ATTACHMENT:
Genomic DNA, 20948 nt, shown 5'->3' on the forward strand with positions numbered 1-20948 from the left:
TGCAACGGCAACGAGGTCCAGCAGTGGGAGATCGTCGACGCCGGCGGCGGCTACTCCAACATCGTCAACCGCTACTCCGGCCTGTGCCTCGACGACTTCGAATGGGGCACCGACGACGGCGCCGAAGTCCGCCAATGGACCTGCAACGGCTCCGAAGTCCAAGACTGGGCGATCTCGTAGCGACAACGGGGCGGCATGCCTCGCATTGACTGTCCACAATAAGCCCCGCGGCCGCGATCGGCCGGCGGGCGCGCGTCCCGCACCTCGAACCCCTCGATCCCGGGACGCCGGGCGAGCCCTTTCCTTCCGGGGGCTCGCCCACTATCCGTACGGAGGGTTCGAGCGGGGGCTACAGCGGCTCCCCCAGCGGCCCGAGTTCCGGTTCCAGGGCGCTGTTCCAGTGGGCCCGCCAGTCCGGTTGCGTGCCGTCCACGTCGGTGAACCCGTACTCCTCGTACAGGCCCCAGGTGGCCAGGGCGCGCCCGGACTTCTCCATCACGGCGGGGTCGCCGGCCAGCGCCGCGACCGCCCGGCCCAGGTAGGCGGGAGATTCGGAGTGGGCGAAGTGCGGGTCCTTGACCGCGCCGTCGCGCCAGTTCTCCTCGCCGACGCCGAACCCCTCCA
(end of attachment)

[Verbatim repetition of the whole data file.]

Genomic DNA, 20948 nt, shown 5'->3' on the forward strand with positions numbered 1-20948 from the left:
TGCAACGGCAACGAGGTCCAGCAGTGGGAGATCGTCGACGCCGGCGGCGGCTACTCCAACATCGTCAACCGCTACTCCGGCCTGTGCCTCGACGACTTCGAATGGGGCACCGACGACGGCGCCGAAGTCCGCCAATGGACCTGCAACGGCTCCGAAGTCCAAGACTGGGCGATCTCGTAGCGACAACGGGGCGGCATGCCTCGCATTGACTGTCCACAATAAGCCCCGCGGCCGCGATCGGCCGGCGGGCGCGCGTCCCGCACCTCGAACCCCTCGATCCCGGGACGCCGGGCGAGCCCTTTCCTTCCGGGGGCTCGCCCACTATCCGTACGGAGGGTTCGAGCGGGGGCTACAGCGGCTCCCCCAGCGGCCCGAGTTCCGGTTCCAGGGCGCTGTTCCAGTGGGCCCGCCAGTCCGGTTGCGTGCCGTCCACGTCGGTGAACCCGTACTCCTCGTACAGGCCCCAGGTGGCCAGGGCGCGCCCGGACTTCTCCATCACGGCGGGGTCGCCGGCCAGCGCCGCGACCGCCCGGCCCAGGTAGGCGGGAGATTCGGAGTGGGCGAAGTGCGGGTCCTTGACCGCGCCGTCGCGCCAGTTCTCCTCGCCGACGCCGAACCCCTCCA